NZ Dairy Summer 2021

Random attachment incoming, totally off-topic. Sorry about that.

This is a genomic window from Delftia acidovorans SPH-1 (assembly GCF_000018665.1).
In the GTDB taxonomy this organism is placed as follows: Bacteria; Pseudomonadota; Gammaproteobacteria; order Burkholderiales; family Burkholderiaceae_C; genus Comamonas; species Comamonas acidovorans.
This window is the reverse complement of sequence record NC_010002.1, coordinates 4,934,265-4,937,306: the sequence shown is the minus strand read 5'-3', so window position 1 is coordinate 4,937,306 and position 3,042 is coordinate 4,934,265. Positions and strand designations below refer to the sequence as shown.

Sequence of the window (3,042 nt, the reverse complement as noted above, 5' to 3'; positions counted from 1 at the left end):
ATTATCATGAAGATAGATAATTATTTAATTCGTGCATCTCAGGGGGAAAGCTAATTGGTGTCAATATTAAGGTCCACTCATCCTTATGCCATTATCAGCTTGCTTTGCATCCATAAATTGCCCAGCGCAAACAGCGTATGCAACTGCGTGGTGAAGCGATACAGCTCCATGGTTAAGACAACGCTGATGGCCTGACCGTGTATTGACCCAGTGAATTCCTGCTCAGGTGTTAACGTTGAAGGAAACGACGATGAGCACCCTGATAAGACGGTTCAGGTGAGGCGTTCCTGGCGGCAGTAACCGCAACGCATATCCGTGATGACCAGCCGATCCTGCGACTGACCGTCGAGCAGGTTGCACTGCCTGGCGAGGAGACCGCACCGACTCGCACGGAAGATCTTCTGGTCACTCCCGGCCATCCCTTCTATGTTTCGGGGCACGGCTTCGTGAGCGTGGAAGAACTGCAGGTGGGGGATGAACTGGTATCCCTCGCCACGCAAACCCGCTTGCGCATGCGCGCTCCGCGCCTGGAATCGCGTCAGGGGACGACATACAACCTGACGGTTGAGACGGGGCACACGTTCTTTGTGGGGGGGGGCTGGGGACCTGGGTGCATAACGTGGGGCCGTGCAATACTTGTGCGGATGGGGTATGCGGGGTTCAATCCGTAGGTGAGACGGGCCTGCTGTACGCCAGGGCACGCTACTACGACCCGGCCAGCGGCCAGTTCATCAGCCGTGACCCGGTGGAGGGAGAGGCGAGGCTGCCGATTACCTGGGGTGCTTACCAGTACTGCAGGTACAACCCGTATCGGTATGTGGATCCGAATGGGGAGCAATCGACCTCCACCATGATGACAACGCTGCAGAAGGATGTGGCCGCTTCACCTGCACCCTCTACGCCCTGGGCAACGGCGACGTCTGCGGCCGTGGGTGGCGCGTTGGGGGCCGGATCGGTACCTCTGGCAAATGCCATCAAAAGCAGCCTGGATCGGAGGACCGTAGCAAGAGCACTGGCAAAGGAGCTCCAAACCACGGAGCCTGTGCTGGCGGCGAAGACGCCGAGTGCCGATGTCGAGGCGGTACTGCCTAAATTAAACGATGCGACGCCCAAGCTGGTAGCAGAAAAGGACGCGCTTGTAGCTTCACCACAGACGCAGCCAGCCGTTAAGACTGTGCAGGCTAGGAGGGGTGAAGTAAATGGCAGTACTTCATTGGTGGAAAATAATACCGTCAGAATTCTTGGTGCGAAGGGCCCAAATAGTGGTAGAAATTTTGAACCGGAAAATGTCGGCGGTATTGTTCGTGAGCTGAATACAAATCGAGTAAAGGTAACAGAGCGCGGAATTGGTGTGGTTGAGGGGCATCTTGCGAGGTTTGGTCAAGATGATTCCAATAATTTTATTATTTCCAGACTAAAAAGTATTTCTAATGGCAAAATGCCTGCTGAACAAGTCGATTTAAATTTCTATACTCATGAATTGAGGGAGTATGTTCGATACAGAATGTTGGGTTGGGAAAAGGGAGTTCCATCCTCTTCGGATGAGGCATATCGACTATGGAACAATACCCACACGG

92 | nzdairy RURAL SERVICES » Murray Free Contracting Ltd When the going gets tough the tough get going Sue Russell The day New Zealand Dairy spoke with Murray Free in September he described the weather simply by saying ‘It couldn’t be more challenging’. “We had 70mm Monday night, yesterday was sort of ok and today its pouring again. These are the constant challenges that come with being an agricultural contractor. The best thing to say is that we’re currently in a holding-pattern waiting for ground conditions to improve.” Based near Palmerston North, Murray and his team work mainly across the Southern Manawatu on up through to Bunnythorpe, offering a range of contracting services spanning the yearly cycle of on-farm activity. Working with Murray is two full-timers, Ben and Shaun, seasonal workers Lydon and Mike together with a couple of casuals who step in at the peak times. “My wife Lorraine looks after all the admin and pays the bills and keeps everything ticking along with clients, leaving me free to be out on the job with the team doing the work,” Murray says. Acquiring additional equipment, including a new forager and a new tractor, means that Murray can offer farmers a wide range of services, including ground work, mowing, raking, chopping, bagging, stacking to name a few. “Our core business is harvesting grass/maize and baling. I drive the forage harvester while Ben, who is my right hand man, operates the JCB on the stack. He has over 20 plus year’s experience and is one of the best in the business.” Asked whether the future plans are to grow much bigger, Murray says he is always looking to grow the business with new clients, but it will never be at the expense of doing a good job which is very important to him. “I am very lucky to have a team of guys who always give 110%. I would hate to have to rely on overseas workers, especially in this climate.” Normally by early September Murray and his team would be starting to do bailage, silage and early ploughing for maize. Then October brings an upping in activity with grass and silage bailage and doing ground work prep. Grass silage and bailage continue through November and December then overtaken in January and February by mostly hay. Through April and May it is mostly maize silage after which the team get a month off to recharge batteries. “Over the winter Ben, Shaun and myself work on servicing and cleaning the gear.” Repeat business accounts for 95% of work. Murray says there’s a good feeling to that because over time, great relationships and understandings form between himself and his farmer clients. “I might take this opportunity to thank our very loyal clients. We do appreciate you coming back year after year.” He’s also aware of just how important it is to deliver great service. “In this district, this is a very competitive sector. You’re looking at buying the very best gear you can afford while some in the industry can underpin your price by buying lesser quality cheaper equipment to use, but in the long-term this doesn’t pay off. Reliability is really important because once the season is underway, we’ve got to know our gear will hold up well.” And looking ahead Murray says there are concerns around finding the next generation of good keen young operator, passionate about working on really sophisticated machinery. “I think there’s a concern across the whole sector. A couple of my team have young children who seem to be indicating an interest in following in their fathers footsteps which is great to see.” Murray, who was brought up on a dairy farm, knew from a young age that he wanted to work with machinery. “I enjoyed the hay making as a youngster rather than milking the cows.” It’s also a job that leads to opportunities overseas, as is the case with Murray who worked several summers on machinery in the States. “I would be working on fields miles long and wide. For many years I had an endless summer, between working here and there and really enjoyed it. Gone are those days but I wouldn’t swap what I do, I simply love it.” Murray Free Contracting Ltd Murray drives the forage harvester while Ben (left) operates the JCB on the stack.